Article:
To cope with this issue, every blockchain technology has a consensus method like Proof of Work or Proof of Stake. These work like a form of authorization for block creation and distribute the rights fairly among users. It is still possible to perform this kind of attack, although very expensive.
For example, the bitcoin network uses Proof of Work to prevent this “double spend attack”. To carry it out, an attacker needs more than 50% of the hashing power of the network. This would be equivalent to more than twice the amount of all graphics cards available in the entire world market right now and is therefore practically impossible (and way too expensive also).
Implementation and usage issues are among the problems not completely solved yet. Many of the smaller coins could have issues in their code basis, that could lead to exploitation.
Furthermore, as the world of cryptocurrencies is advancing way faster than the world of cryptography, most of the coins are submitted as white papers, which are not peer-reviewed and may contain severe logical issues. That, however, needs to be determined for every coin itself and might as well be true for online banking portals.
In fact, cryptocurrencies are usually open-source. That means, everybody can and many users will read parts of the code and the white paper. This leads to some kind of open intelligence. Users who find bugs still want their money to be safe and therefore help to fix the issues by reporting it. Online banking portals are not open-source and are thus not inspected by users. Bugs in these closed-source environments are consequently only searched by employees. Hence, most of the time, a cryptocurrency will be more secure than an online banking portal.
Usage issues are a different topic, however. This is where most of the hacks happen. Since cryptocurrencies are not that easily traced, stealing funds is almost as untraceable as purse snatching. This is why many hackers focus on individuals or companies working with cryptocurrencies to make a mistake of which they could take advantage. However, this is not a shortcoming of the cryptocurrency but rather of the ones using it.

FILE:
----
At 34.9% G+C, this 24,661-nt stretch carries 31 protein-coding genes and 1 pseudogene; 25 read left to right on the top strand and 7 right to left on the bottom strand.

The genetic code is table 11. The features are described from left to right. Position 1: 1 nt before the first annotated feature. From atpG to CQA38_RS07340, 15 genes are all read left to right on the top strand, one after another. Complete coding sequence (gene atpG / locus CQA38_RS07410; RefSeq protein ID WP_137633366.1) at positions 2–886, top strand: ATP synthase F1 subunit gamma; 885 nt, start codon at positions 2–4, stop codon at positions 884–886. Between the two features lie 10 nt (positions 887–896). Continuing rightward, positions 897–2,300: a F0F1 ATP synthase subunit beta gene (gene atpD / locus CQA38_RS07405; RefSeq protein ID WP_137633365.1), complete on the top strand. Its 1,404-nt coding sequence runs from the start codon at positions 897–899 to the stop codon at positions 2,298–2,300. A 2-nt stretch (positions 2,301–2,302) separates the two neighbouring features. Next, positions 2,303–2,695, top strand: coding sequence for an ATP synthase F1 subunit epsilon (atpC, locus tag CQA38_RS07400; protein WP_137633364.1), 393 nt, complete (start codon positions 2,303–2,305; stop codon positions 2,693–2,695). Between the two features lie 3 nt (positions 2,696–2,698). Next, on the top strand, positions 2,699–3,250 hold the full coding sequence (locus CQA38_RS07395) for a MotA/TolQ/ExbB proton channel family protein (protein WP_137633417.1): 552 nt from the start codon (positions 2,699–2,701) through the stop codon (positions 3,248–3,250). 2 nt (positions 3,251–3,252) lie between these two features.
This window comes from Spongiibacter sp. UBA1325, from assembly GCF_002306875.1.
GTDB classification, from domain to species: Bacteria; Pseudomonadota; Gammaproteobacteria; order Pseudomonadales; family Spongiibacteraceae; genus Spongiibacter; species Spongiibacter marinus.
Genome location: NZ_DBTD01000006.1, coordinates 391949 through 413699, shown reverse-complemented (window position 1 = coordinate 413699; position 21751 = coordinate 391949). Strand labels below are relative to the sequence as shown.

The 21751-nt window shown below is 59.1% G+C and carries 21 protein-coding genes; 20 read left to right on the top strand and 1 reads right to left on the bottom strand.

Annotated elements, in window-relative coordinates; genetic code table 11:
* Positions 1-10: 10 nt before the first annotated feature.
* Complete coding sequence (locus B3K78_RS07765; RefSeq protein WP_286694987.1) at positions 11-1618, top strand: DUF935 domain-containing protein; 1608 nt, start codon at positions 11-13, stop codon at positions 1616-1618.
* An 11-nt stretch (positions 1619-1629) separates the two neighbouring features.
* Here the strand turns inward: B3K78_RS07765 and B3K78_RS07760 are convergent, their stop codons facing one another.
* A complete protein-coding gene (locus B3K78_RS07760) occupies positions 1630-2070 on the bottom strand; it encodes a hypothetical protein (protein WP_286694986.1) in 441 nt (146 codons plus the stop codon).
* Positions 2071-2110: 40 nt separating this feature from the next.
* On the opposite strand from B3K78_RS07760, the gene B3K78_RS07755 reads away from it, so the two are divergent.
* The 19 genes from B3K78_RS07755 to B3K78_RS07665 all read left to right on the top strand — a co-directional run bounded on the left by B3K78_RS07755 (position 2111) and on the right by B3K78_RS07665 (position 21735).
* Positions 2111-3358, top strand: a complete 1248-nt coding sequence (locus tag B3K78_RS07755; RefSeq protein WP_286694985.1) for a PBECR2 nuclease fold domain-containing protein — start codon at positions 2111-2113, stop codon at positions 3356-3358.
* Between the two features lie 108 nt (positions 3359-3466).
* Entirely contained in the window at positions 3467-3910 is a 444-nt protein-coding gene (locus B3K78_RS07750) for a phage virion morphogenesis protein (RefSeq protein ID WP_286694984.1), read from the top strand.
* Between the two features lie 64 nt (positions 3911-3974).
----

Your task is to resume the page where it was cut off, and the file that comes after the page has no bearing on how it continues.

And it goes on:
Lastly, there is always the fear of cryptography in the face of quantum computers. Many people think, that all cryptography will be broken as soon as quantum computers have as many qubits as the cryptographic algorithm. This is not true.
Until now, it is only proven, that the RSA assumption will not hold with quantum computers, because there is an efficient algorithm to factorize large numbers. Many of the asymmetric algorithms can, in fact, be reduced – that means reformulated – as the RSA problem and are through that broken. That is not the case for hash functions. Until now, there is no algorithm on quantum computers that can revert them.
That, however, does not mean anything. As far as we know right now, it could still be true (although unlikely) that P = NP, which would break the entire field of computer science. But up until now, blockchain technologies are not broken even in the face of quantum computing although there is a lot of research going on in that field.
For online banking, this cannot be said. Online banking relies on asymmetric cryptography and will be broken for sure when quantum computers are available. There are of course alternatives, but still, cryptocurrencies are the better option, if your concern is privacy and security.
So, if we were to conclude something, it would be that hacking a blockchain is a rather thankless endeavor that requires enormous amount of computing power. And even if, theoretically speaking, it's something that can be considered possible, when it comes to practice, it's essentially impossible.